Watching Dr Healy, Mark Horowitz, Miranda Levy and Stevie Lewis the other night was like watching ‘The Four Muskateers’ all fighting for Justice. There was a unity of purpose which conveyed ‘All for one and one for all. A point was made by’ Maddie’ that Frankie, from the Saturdays, told her 2 million Instagram followers not to miss an AD dose, detailing how awful she felt when she did. Frankie has also publically stated that ADs cause sexual dysfunction. But as she sees the pills as ‘Life saving’ and depression as a life long condition does this infer this is a price worth paying to remain on them?. Also at 30, what might happen should Frankie want children? Will she risk a pregnancy by continuing to stay on theses ‘Life saving Medications…?
Many of us stuck on these pills for 5+,10+15+even 20+years have been enduring sex less relationships, we no absolute hope that if we are brave enough to endure the brutality and uncertainty of withdrawal we can get our libido back. For many of us we were told we had a chemical imbalance, if Insulin caused sexual dysfunction would one still take it to control diabetes? In 2005, a year after I was prescribed Sertraline, having experied complete genital numbing and numbness in my previously sensitive nipples, I asked my young female GP if this feeling of the machine having no battery was down to the Sertraline? I was assured not, it was either my depression or my relationship or both. No amount of mindfulness, date nights, even sex toys could alter a physical deficiency. The Vibrators battery worked, but not yours, your partner doesn:t understand why you dread oral stimulation. You feel totally humiliated and confused as everything, including by now your heart feels numb.dead as a dodo. You can manage sexual intercouse, but it hurts and is pleasure less and your partner feels bad.. He can’t win.. If he makes advances you don’t want sex, if he doesn’t you feel rejected. This goes on week in month in, year in. Until you both stop trying……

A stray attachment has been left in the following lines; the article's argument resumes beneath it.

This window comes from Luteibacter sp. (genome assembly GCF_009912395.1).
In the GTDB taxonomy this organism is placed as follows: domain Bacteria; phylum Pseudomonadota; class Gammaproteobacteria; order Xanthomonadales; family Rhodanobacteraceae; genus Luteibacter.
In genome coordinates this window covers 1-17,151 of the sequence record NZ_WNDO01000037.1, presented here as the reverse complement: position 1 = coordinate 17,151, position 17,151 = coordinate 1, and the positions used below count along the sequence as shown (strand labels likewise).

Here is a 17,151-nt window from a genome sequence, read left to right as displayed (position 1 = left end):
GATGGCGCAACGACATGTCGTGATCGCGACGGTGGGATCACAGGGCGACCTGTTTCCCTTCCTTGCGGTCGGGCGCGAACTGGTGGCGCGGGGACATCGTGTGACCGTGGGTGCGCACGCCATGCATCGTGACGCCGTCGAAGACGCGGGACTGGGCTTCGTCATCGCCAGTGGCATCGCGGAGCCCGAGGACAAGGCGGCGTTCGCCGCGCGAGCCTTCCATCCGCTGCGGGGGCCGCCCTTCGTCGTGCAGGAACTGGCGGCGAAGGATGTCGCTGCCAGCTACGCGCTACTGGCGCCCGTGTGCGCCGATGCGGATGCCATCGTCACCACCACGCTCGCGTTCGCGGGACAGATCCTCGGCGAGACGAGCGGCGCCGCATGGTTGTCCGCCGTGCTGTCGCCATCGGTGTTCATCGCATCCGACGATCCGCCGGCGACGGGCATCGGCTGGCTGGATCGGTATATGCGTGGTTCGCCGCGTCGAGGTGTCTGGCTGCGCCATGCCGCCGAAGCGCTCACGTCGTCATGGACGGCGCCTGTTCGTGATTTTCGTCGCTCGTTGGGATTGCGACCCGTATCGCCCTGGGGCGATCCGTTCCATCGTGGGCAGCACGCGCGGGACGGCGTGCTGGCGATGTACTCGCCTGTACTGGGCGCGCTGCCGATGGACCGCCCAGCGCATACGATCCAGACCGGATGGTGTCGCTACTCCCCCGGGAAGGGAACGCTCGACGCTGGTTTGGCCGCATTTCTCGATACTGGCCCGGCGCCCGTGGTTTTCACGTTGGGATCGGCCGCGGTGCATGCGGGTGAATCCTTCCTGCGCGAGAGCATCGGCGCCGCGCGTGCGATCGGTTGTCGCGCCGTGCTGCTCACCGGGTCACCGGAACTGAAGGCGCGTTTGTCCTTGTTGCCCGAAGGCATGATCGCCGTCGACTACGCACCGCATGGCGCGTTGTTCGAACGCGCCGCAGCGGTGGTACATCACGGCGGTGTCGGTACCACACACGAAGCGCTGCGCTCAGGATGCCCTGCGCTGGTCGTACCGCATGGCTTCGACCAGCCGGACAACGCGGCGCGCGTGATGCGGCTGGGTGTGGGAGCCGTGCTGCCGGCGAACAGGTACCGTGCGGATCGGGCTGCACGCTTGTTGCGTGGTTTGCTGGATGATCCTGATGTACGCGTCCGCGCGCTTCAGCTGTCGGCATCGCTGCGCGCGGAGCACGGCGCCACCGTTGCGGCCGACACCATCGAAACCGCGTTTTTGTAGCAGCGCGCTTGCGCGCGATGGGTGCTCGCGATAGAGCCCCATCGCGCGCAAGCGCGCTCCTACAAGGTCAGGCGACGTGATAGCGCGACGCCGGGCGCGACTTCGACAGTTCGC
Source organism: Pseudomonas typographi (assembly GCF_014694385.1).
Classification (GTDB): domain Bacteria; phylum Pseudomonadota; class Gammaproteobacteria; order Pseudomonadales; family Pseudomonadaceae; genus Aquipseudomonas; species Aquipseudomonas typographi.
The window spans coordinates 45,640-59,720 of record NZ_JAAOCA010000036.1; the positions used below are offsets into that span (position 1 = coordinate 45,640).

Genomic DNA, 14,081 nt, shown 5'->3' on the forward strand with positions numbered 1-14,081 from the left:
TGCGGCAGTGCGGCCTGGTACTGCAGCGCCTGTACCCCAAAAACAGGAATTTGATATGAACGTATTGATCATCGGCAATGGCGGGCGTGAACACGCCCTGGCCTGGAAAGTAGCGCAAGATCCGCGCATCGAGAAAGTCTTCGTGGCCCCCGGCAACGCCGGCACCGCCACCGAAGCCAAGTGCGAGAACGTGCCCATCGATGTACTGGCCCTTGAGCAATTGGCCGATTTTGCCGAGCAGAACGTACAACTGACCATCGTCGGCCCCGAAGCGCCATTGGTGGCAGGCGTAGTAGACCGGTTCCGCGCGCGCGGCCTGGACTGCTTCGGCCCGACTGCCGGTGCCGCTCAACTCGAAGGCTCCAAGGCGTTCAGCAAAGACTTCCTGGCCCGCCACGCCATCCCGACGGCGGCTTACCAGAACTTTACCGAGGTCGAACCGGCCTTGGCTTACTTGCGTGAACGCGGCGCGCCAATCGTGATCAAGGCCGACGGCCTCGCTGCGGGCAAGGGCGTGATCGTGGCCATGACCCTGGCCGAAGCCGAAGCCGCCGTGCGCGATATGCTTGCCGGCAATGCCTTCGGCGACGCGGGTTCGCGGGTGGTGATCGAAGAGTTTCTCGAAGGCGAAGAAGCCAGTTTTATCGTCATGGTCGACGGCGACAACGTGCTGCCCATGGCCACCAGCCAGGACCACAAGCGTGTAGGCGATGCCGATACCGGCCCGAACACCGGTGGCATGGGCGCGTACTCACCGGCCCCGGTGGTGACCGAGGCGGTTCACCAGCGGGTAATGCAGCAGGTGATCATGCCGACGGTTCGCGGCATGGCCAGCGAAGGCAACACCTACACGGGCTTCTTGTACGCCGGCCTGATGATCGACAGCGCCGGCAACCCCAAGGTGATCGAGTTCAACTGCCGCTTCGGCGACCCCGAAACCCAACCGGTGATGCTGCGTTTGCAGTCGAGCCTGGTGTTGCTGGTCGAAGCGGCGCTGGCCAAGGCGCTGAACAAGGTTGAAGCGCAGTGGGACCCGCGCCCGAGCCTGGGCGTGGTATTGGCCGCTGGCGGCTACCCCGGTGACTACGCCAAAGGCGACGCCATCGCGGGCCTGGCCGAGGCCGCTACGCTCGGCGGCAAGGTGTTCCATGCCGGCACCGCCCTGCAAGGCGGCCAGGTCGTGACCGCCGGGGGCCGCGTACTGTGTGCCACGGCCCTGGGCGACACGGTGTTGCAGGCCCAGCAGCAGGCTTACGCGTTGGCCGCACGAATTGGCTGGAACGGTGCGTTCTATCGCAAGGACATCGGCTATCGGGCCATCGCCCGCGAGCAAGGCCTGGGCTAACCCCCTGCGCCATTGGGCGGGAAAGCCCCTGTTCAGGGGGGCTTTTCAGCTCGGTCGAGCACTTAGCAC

Thank you David for calling out the stench of deceit, corruption and greed pervading all areas of ‘The Medical Profession’ and beyond. Once one might have expected honesty, co-operation and benevolence. ‘The poisoners have to Try to have a semblance of a relationship with the poisoned, How true is that… He or she that dares wins… Thank you for being determined to do what is just, and fair… X